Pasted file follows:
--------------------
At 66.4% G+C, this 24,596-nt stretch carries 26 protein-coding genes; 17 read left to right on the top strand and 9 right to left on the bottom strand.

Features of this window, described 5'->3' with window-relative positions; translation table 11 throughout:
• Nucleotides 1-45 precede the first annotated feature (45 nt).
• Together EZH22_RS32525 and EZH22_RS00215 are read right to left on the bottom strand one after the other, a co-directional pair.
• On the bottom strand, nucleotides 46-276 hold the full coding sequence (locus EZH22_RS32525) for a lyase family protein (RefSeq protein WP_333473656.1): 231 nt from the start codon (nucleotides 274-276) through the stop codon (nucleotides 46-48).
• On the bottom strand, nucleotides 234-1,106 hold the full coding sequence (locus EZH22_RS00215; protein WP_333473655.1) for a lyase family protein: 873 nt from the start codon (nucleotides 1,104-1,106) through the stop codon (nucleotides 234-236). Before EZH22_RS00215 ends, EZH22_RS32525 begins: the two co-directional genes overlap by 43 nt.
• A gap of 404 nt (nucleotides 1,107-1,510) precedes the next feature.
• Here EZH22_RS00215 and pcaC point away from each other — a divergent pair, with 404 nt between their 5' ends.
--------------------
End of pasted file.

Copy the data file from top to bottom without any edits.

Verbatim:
At 66.4% G+C, this 24,596-nt stretch carries 26 protein-coding genes; 17 read left to right on the top strand and 9 right to left on the bottom strand.

Features of this window, described 5'->3' with window-relative positions; translation table 11 throughout:
• Nucleotides 1-45 precede the first annotated feature (45 nt).
• Together EZH22_RS32525 and EZH22_RS00215 are read right to left on the bottom strand one after the other, a co-directional pair.
• On the bottom strand, nucleotides 46-276 hold the full coding sequence (locus EZH22_RS32525) for a lyase family protein (RefSeq protein WP_333473656.1): 231 nt from the start codon (nucleotides 274-276) through the stop codon (nucleotides 46-48).
• On the bottom strand, nucleotides 234-1,106 hold the full coding sequence (locus EZH22_RS00215; protein WP_333473655.1) for a lyase family protein: 873 nt from the start codon (nucleotides 1,104-1,106) through the stop codon (nucleotides 234-236). Before EZH22_RS00215 ends, EZH22_RS32525 begins: the two co-directional genes overlap by 43 nt.
• A gap of 404 nt (nucleotides 1,107-1,510) precedes the next feature.
• Here EZH22_RS00215 and pcaC point away from each other — a divergent pair, with 404 nt between their 5' ends.